How To: Advanced Lasering Techniques

Are you looking to master advanced lasering techniques such as photo engraving, color mapping, and relief engravings? With these basic and straightforward tips and recommendations, you’ll be processing like the pros in no time.

Photo engraving

Selecting the right image is critical in achieving high-quality photo engravings. Stick to graphics that are high quality (300 DPI), with great contrast and lighting if possible. Often, the perfect image is not easy to find, so a supportive photo editing software is highly recommended. For example, you can edit the brightness, contrast, or increase the resolution by resampling the image, if necessary. Some rendering software solutions contain built-in templates and settings for image processing onto various substrates.

Owl Photo engraveed on Black Marble 2
Best results are always achieved with appropriate material parameters.

Materials will impact the overall quality of any photo engraving. Avoid materials that yield patterns or grains and stick to ones that produce crisp detail and engrave or mark with high contrast like anodized aluminum, wood, or engravers plastic. Best results are always achieved with appropriate material parameters. Too much laser power can result in a “flat” engraving with little details because the raster dots overlap. Also, be sure to use the appropriate lens to get the best quality photo engraving. A 1.5″ or a 2.0″ focal lens will often yield the best results.

Color mapping patterns

Color mapping is a way to denote multiple laser processes in one job, such as power and speed, and even table height settings. This is done by choosing colors from your palette and assigning them to different parameters. For example, if you are processing a job that requires different engraving depths for text, you would give each text a different color and change the power setting for each one. This way, you can save time by processing the entire piece in one job.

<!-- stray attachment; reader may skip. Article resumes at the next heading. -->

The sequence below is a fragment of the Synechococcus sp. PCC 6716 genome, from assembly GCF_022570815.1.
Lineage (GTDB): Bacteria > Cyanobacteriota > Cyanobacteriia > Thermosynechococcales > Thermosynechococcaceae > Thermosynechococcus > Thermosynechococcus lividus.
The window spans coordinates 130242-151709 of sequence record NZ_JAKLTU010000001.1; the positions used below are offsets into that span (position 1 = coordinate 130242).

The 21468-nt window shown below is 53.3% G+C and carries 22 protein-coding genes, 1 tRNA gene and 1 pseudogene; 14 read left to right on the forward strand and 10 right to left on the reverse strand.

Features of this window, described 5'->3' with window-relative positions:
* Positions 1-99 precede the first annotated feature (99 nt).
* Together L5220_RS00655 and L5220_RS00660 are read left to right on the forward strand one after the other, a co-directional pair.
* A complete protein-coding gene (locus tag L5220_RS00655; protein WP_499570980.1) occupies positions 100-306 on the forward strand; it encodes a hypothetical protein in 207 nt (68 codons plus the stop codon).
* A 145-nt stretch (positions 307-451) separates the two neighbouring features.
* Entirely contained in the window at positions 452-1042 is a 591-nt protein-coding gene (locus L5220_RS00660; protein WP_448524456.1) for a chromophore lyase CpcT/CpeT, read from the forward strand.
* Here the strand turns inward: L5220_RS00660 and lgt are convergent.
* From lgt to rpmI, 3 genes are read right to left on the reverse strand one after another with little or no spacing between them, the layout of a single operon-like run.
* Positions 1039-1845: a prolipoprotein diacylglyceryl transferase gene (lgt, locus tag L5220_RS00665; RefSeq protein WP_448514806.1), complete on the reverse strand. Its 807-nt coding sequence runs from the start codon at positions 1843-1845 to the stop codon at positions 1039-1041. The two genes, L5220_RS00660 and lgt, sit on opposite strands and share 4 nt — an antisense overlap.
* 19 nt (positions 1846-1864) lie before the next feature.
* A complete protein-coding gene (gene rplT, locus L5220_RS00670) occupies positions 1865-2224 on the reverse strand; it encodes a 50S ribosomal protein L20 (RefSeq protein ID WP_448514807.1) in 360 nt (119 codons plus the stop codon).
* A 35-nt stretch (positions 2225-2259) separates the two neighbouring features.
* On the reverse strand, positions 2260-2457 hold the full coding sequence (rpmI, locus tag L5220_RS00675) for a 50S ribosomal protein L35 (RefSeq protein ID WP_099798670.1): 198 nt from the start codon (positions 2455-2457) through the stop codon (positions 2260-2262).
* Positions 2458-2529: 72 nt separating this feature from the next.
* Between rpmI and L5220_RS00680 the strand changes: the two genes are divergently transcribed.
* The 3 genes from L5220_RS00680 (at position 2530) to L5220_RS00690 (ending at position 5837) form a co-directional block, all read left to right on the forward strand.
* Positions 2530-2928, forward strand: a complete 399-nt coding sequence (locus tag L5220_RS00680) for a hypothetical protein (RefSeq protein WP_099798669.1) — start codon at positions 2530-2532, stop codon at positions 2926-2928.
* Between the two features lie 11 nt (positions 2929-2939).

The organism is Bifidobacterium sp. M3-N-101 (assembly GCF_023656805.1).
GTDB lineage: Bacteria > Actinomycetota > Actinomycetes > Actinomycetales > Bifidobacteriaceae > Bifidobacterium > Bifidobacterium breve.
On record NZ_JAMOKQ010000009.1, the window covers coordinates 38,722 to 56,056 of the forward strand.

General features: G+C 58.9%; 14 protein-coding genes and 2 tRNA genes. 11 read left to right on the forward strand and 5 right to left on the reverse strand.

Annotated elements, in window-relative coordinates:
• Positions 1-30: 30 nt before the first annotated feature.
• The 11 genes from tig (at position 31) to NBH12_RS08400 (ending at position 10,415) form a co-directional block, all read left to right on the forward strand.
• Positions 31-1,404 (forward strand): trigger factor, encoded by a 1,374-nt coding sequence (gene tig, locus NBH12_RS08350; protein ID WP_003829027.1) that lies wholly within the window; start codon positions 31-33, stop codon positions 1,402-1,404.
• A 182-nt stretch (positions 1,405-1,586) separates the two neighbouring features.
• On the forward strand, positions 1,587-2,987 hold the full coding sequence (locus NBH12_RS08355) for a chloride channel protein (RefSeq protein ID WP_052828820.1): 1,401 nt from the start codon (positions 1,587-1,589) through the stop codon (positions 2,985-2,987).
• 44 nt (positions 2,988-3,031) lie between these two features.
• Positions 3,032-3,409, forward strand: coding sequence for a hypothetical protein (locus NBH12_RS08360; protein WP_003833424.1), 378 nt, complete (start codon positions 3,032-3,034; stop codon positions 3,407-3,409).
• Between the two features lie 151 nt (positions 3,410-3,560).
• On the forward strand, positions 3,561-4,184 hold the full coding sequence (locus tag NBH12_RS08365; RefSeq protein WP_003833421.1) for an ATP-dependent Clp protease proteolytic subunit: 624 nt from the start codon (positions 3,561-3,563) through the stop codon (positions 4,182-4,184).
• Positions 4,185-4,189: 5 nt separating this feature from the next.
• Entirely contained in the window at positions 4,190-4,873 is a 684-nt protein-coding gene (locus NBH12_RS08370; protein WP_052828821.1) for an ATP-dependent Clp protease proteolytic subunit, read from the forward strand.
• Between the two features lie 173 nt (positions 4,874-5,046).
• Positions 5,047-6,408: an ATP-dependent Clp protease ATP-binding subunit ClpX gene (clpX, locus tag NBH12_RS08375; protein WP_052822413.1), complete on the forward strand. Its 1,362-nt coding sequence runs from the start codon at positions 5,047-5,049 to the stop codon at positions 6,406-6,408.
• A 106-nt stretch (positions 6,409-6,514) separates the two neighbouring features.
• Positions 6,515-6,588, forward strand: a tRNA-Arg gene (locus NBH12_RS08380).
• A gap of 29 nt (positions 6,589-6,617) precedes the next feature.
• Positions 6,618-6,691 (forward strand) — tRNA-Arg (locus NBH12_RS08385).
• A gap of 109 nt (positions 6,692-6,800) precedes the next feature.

Suppose you have a material you frequently work with. In that case, you can also use color mapping to create a map or matrix of different laser settings so you and your customers can see what different speed or power settings look like on that material to determine the ideal parameters for an application.

Power and Speed Matrix Charts file speed scaled e1603996892193

Power and Speed Matrix Charts

Relief engraving

A relief engraving is a deep engraving with differing, eye-catching heights created by gray shades in the graphic. Data can be generated using gradients and grayscale fillings, which can be set up in your graphics program and/or in your laser software. Any gray shade ranging from 0% up to 100% black is compatible and will produce variations of height within the material. Furthermore, grayscale gradients will create flowing transitions between differences in height. The laser machine will regulate power output through the graphic’s grayscale, and darker graphics will deliver greater amounts of power while brighter graphics deliver less power. If you are looking for high-quality photos or data representations for relief engravings, use a 3D program for this complex process because these programs can produce extremely fine gradations at gray steps.

Cherrywood Solid Photo 3D relief 2
Suitable materials for relief carving include solid wood, MDF, transparent and colored acrylic, and Delrin.

3D Relief Solder solid cherrywood 18

Relief engraving can be produced into many materials if the composition has the same layer structure throughout or is completely permeated with color, offering a uniform appearance. Suitable materials include solid wood, MDF, transparent and colored acrylic, and Delrin.

While wood adapts naturally to the relief engraving process and will produce highly impressive results, some are better suited than others. Woods that will generate the best results when relief engraving include cherry, maple, walnut, MDF, and other hardwoods.

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David Stevens

David Stevens is a renowned laser technology leader with over two decades of experience, known for his exceptional teaching style. Having held key roles at Universal Laser, including applications lab manager, he was instrumental in developing the company's standardized laser parameters. In 2017 he moved to Trotec Laser Inc, where he is currently a technical development manager. A respected industry expert with over 45,000 hours of research on material reactions to laser processing, David is known as "Laser Dave" on social media, and his educational videos are used globally.

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Charlie Fox

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